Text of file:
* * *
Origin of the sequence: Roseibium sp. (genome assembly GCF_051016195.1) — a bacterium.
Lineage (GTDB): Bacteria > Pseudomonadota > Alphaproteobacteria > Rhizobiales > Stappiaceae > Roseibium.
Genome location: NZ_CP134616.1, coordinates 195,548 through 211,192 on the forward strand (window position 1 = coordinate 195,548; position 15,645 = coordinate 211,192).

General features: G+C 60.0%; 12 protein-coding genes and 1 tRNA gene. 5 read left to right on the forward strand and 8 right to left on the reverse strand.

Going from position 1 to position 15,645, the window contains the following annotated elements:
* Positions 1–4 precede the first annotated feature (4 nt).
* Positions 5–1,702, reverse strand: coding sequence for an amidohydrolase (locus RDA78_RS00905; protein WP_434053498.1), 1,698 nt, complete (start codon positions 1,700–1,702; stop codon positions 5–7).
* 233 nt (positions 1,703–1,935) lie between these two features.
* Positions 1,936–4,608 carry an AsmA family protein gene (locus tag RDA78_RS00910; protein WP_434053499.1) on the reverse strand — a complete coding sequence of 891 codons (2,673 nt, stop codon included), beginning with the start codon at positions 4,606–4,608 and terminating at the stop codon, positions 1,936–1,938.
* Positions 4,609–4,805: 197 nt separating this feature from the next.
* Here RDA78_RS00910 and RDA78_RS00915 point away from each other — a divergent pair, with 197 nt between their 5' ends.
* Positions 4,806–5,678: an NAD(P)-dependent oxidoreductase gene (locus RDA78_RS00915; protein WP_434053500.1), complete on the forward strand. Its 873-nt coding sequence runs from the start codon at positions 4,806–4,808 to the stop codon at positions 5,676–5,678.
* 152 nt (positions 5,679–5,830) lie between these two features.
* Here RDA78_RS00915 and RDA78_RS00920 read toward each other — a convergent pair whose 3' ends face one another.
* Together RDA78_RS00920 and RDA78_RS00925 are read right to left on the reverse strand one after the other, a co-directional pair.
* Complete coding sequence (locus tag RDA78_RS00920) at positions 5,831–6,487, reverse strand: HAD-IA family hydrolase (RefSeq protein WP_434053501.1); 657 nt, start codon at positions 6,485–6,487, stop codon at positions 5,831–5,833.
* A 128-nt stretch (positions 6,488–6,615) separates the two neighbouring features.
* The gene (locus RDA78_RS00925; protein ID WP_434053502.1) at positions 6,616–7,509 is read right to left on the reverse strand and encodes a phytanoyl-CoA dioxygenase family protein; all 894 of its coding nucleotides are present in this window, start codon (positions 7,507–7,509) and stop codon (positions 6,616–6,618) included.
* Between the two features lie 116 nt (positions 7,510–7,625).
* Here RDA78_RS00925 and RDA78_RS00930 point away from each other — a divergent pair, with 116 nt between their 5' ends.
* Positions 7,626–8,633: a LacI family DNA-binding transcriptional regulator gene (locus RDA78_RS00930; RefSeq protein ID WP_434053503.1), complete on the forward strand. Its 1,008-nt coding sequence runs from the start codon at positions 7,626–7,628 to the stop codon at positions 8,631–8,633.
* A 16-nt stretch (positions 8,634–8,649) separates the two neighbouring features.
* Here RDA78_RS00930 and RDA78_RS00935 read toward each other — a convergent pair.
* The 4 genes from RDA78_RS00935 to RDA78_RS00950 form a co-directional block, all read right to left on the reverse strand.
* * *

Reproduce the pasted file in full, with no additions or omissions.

Origin of the sequence: Roseibium sp. (genome assembly GCF_051016195.1) — a bacterium.
Lineage (GTDB): Bacteria > Pseudomonadota > Alphaproteobacteria > Rhizobiales > Stappiaceae > Roseibium.
Genome location: NZ_CP134616.1, coordinates 195,548 through 211,192 on the forward strand (window position 1 = coordinate 195,548; position 15,645 = coordinate 211,192).

General features: G+C 60.0%; 12 protein-coding genes and 1 tRNA gene. 5 read left to right on the forward strand and 8 right to left on the reverse strand.

Going from position 1 to position 15,645, the window contains the following annotated elements:
* Positions 1–4 precede the first annotated feature (4 nt).
* Positions 5–1,702, reverse strand: coding sequence for an amidohydrolase (locus RDA78_RS00905; protein WP_434053498.1), 1,698 nt, complete (start codon positions 1,700–1,702; stop codon positions 5–7).
* 233 nt (positions 1,703–1,935) lie between these two features.
* Positions 1,936–4,608 carry an AsmA family protein gene (locus tag RDA78_RS00910; protein WP_434053499.1) on the reverse strand — a complete coding sequence of 891 codons (2,673 nt, stop codon included), beginning with the start codon at positions 4,606–4,608 and terminating at the stop codon, positions 1,936–1,938.
* Positions 4,609–4,805: 197 nt separating this feature from the next.
* Here RDA78_RS00910 and RDA78_RS00915 point away from each other — a divergent pair, with 197 nt between their 5' ends.
* Positions 4,806–5,678: an NAD(P)-dependent oxidoreductase gene (locus RDA78_RS00915; protein WP_434053500.1), complete on the forward strand. Its 873-nt coding sequence runs from the start codon at positions 4,806–4,808 to the stop codon at positions 5,676–5,678.
* 152 nt (positions 5,679–5,830) lie between these two features.
* Here RDA78_RS00915 and RDA78_RS00920 read toward each other — a convergent pair whose 3' ends face one another.
* Together RDA78_RS00920 and RDA78_RS00925 are read right to left on the reverse strand one after the other, a co-directional pair.
* Complete coding sequence (locus tag RDA78_RS00920) at positions 5,831–6,487, reverse strand: HAD-IA family hydrolase (RefSeq protein WP_434053501.1); 657 nt, start codon at positions 6,485–6,487, stop codon at positions 5,831–5,833.
* A 128-nt stretch (positions 6,488–6,615) separates the two neighbouring features.
* The gene (locus RDA78_RS00925; protein ID WP_434053502.1) at positions 6,616–7,509 is read right to left on the reverse strand and encodes a phytanoyl-CoA dioxygenase family protein; all 894 of its coding nucleotides are present in this window, start codon (positions 7,507–7,509) and stop codon (positions 6,616–6,618) included.
* Between the two features lie 116 nt (positions 7,510–7,625).
* Here RDA78_RS00925 and RDA78_RS00930 point away from each other — a divergent pair, with 116 nt between their 5' ends.
* Positions 7,626–8,633: a LacI family DNA-binding transcriptional regulator gene (locus RDA78_RS00930; RefSeq protein ID WP_434053503.1), complete on the forward strand. Its 1,008-nt coding sequence runs from the start codon at positions 7,626–7,628 to the stop codon at positions 8,631–8,633.
* A 16-nt stretch (positions 8,634–8,649) separates the two neighbouring features.
* Here RDA78_RS00930 and RDA78_RS00935 read toward each other — a convergent pair.
* The 4 genes from RDA78_RS00935 to RDA78_RS00950 form a co-directional block, all read right to left on the reverse strand.